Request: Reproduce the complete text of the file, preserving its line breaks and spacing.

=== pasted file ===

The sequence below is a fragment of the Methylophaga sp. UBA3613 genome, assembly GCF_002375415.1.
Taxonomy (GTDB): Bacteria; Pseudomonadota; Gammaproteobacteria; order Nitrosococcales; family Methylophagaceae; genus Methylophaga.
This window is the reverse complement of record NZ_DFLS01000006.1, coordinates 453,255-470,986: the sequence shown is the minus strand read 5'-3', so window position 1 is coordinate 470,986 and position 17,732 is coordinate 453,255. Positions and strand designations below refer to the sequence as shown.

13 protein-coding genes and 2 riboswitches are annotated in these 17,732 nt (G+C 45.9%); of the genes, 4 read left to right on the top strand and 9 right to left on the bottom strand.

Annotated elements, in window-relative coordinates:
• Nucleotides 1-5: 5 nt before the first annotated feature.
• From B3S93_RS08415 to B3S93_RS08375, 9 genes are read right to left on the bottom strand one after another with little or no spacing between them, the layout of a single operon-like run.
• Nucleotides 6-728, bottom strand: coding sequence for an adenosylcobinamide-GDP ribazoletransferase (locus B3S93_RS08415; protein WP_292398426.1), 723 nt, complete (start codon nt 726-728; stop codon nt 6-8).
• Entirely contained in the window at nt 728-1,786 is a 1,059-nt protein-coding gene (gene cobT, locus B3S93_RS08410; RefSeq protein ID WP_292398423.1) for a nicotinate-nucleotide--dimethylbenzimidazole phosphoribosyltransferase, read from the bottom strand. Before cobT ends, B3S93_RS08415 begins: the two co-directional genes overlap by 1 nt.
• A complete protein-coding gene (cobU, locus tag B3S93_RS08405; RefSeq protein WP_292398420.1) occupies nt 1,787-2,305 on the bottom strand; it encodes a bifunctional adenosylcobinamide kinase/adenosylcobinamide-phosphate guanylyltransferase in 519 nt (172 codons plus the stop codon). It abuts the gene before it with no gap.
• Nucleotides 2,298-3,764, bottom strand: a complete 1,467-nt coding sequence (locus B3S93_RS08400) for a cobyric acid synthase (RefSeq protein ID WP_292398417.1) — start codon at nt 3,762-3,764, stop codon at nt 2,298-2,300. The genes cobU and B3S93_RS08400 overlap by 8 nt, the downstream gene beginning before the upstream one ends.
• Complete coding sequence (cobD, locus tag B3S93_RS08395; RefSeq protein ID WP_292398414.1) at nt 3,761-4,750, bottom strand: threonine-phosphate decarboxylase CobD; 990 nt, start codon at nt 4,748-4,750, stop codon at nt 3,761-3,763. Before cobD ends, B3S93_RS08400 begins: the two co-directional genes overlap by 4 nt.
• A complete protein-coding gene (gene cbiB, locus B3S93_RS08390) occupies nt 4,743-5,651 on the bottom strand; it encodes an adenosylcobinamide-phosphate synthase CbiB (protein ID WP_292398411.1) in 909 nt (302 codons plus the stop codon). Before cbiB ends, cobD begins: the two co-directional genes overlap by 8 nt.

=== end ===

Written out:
The sequence below is a fragment of the Methylophaga sp. UBA3613 genome, assembly GCF_002375415.1.
Taxonomy (GTDB): Bacteria; Pseudomonadota; Gammaproteobacteria; order Nitrosococcales; family Methylophagaceae; genus Methylophaga.
This window is the reverse complement of record NZ_DFLS01000006.1, coordinates 453,255-470,986: the sequence shown is the minus strand read 5'-3', so window position 1 is coordinate 470,986 and position 17,732 is coordinate 453,255. Positions and strand designations below refer to the sequence as shown.

13 protein-coding genes and 2 riboswitches are annotated in these 17,732 nt (G+C 45.9%); of the genes, 4 read left to right on the top strand and 9 right to left on the bottom strand.

Annotated elements, in window-relative coordinates:
• Nucleotides 1-5: 5 nt before the first annotated feature.
• From B3S93_RS08415 to B3S93_RS08375, 9 genes are read right to left on the bottom strand one after another with little or no spacing between them, the layout of a single operon-like run.
• Nucleotides 6-728, bottom strand: coding sequence for an adenosylcobinamide-GDP ribazoletransferase (locus B3S93_RS08415; protein WP_292398426.1), 723 nt, complete (start codon nt 726-728; stop codon nt 6-8).
• Entirely contained in the window at nt 728-1,786 is a 1,059-nt protein-coding gene (gene cobT, locus B3S93_RS08410; RefSeq protein ID WP_292398423.1) for a nicotinate-nucleotide--dimethylbenzimidazole phosphoribosyltransferase, read from the bottom strand. Before cobT ends, B3S93_RS08415 begins: the two co-directional genes overlap by 1 nt.
• A complete protein-coding gene (cobU, locus tag B3S93_RS08405; RefSeq protein WP_292398420.1) occupies nt 1,787-2,305 on the bottom strand; it encodes a bifunctional adenosylcobinamide kinase/adenosylcobinamide-phosphate guanylyltransferase in 519 nt (172 codons plus the stop codon). It abuts the gene before it with no gap.
• Nucleotides 2,298-3,764, bottom strand: a complete 1,467-nt coding sequence (locus B3S93_RS08400) for a cobyric acid synthase (RefSeq protein ID WP_292398417.1) — start codon at nt 3,762-3,764, stop codon at nt 2,298-2,300. The genes cobU and B3S93_RS08400 overlap by 8 nt, the downstream gene beginning before the upstream one ends.
• Complete coding sequence (cobD, locus tag B3S93_RS08395; RefSeq protein ID WP_292398414.1) at nt 3,761-4,750, bottom strand: threonine-phosphate decarboxylase CobD; 990 nt, start codon at nt 4,748-4,750, stop codon at nt 3,761-3,763. Before cobD ends, B3S93_RS08400 begins: the two co-directional genes overlap by 4 nt.
• A complete protein-coding gene (gene cbiB, locus B3S93_RS08390) occupies nt 4,743-5,651 on the bottom strand; it encodes an adenosylcobinamide-phosphate synthase CbiB (protein ID WP_292398411.1) in 909 nt (302 codons plus the stop codon). Before cbiB ends, cobD begins: the two co-directional genes overlap by 8 nt.